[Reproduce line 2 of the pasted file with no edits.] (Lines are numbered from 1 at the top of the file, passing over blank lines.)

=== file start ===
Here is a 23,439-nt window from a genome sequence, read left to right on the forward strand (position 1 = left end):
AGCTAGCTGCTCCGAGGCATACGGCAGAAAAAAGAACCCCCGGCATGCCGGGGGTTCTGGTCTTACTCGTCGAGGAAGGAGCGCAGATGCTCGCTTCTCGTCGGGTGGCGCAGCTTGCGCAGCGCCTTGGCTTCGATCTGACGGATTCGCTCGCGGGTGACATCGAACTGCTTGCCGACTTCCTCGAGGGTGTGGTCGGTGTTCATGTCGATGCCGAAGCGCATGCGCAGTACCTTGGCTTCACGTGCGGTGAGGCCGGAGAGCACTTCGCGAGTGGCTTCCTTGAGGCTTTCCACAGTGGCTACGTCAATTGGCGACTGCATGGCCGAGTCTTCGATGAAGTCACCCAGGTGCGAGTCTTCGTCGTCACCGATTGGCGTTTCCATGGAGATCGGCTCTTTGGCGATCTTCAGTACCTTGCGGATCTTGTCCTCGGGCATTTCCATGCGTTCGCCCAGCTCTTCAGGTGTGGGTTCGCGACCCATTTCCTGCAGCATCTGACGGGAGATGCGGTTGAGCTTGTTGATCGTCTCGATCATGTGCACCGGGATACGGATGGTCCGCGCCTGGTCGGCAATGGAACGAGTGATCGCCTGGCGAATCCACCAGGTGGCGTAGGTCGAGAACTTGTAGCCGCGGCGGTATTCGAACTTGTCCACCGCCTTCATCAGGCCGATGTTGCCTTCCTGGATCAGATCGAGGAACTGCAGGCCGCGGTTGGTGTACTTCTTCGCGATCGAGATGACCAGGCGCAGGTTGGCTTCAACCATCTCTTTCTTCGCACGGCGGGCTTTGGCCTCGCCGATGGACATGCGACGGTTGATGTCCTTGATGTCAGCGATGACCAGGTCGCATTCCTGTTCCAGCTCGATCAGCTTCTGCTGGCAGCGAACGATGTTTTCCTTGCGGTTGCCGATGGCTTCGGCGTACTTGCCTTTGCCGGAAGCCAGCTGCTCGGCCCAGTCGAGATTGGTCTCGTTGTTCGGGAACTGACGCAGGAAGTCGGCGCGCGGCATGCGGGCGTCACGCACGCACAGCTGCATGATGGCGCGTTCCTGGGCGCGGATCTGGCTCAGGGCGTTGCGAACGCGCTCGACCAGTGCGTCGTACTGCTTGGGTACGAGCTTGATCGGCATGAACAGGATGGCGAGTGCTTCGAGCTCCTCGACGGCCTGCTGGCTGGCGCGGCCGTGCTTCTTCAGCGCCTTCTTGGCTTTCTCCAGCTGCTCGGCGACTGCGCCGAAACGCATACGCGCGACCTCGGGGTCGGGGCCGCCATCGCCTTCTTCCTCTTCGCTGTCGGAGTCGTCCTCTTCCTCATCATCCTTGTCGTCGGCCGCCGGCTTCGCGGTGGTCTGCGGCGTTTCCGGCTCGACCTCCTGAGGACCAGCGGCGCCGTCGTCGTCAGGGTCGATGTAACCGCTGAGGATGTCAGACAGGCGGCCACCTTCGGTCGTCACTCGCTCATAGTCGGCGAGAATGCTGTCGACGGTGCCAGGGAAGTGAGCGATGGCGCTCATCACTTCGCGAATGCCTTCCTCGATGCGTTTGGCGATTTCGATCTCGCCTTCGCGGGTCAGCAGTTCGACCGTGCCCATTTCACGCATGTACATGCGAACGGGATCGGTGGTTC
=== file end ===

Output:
AGCTAGCTGCTCCGAGGCATACGGCAGAAAAAAGAACCCCCGGCATGCCGGGGGTTCTGGTCTTACTCGTCGAGGAAGGAGCGCAGATGCTCGCTTCTCGTCGGGTGGCGCAGCTTGCGCAGCGCCTTGGCTTCGATCTGACGGATTCGCTCGCGGGTGACATCGAACTGCTTGCCGACTTCCTCGAGGGTGTGGTCGGTGTTCATGTCGATGCCGAAGCGCATGCGCAGTACCTTGGCTTCACGTGCGGTGAGGCCGGAGAGCACTTCGCGAGTGGCTTCCTTGAGGCTTTCCACAGTGGCTACGTCAATTGGCGACTGCATGGCCGAGTCTTCGATGAAGTCACCCAGGTGCGAGTCTTCGTCGTCACCGATTGGCGTTTCCATGGAGATCGGCTCTTTGGCGATCTTCAGTACCTTGCGGATCTTGTCCTCGGGCATTTCCATGCGTTCGCCCAGCTCTTCAGGTGTGGGTTCGCGACCCATTTCCTGCAGCATCTGACGGGAGATGCGGTTGAGCTTGTTGATCGTCTCGATCATGTGCACCGGGATACGGATGGTCCGCGCCTGGTCGGCAATGGAACGAGTGATCGCCTGGCGAATCCACCAGGTGGCGTAGGTCGAGAACTTGTAGCCGCGGCGGTATTCGAACTTGTCCACCGCCTTCATCAGGCCGATGTTGCCTTCCTGGATCAGATCGAGGAACTGCAGGCCGCGGTTGGTGTACTTCTTCGCGATCGAGATGACCAGGCGCAGGTTGGCTTCAACCATCTCTTTCTTCGCACGGCGGGCTTTGGCCTCGCCGATGGACATGCGACGGTTGATGTCCTTGATGTCAGCGATGACCAGGTCGCATTCCTGTTCCAGCTCGATCAGCTTCTGCTGGCAGCGAACGATGTTTTCCTTGCGGTTGCCGATGGCTTCGGCGTACTTGCCTTTGCCGGAAGCCAGCTGCTCGGCCCAGTCGAGATTGGTCTCGTTGTTCGGGAACTGACGCAGGAAGTCGGCGCGCGGCATGCGGGCGTCACGCACGCACAGCTGCATGATGGCGCGTTCCTGGGCGCGGATCTGGCTCAGGGCGTTGCGAACGCGCTCGACCAGTGCGTCGTACTGCTTGGGTACGAGCTTGATCGGCATGAACAGGATGGCGAGTGCTTCGAGCTCCTCGACGGCCTGCTGGCTGGCGCGGCCGTGCTTCTTCAGCGCCTTCTTGGCTTTCTCCAGCTGCTCGGCGACTGCGCCGAAACGCATACGCGCGACCTCGGGGTCGGGGCCGCCATCGCCTTCTTCCTCTTCGCTGTCGGAGTCGTCCTCTTCCTCATCATCCTTGTCGTCGGCCGCCGGCTTCGCGGTGGTCTGCGGCGTTTCCGGCTCGACCTCCTGAGGACCAGCGGCGCCGTCGTCGTCAGGGTCGATGTAACCGCTGAGGATGTCAGACAGGCGGCCACCTTCGGTCGTCACTCGCTCATAGTCGGCGAGAATGCTGTCGACGGTGCCAGGGAAGTGAGCGATGGCGCTCATCACTTCGCGAATGCCTTCCTCGATGCGTTTGGCGATTTCGATCTCGCCTTCGCGGGTCAGCAGTTCGACCGTGCCCATTTCACGCATGTACATGCGAACGGGATCGGTGGTTC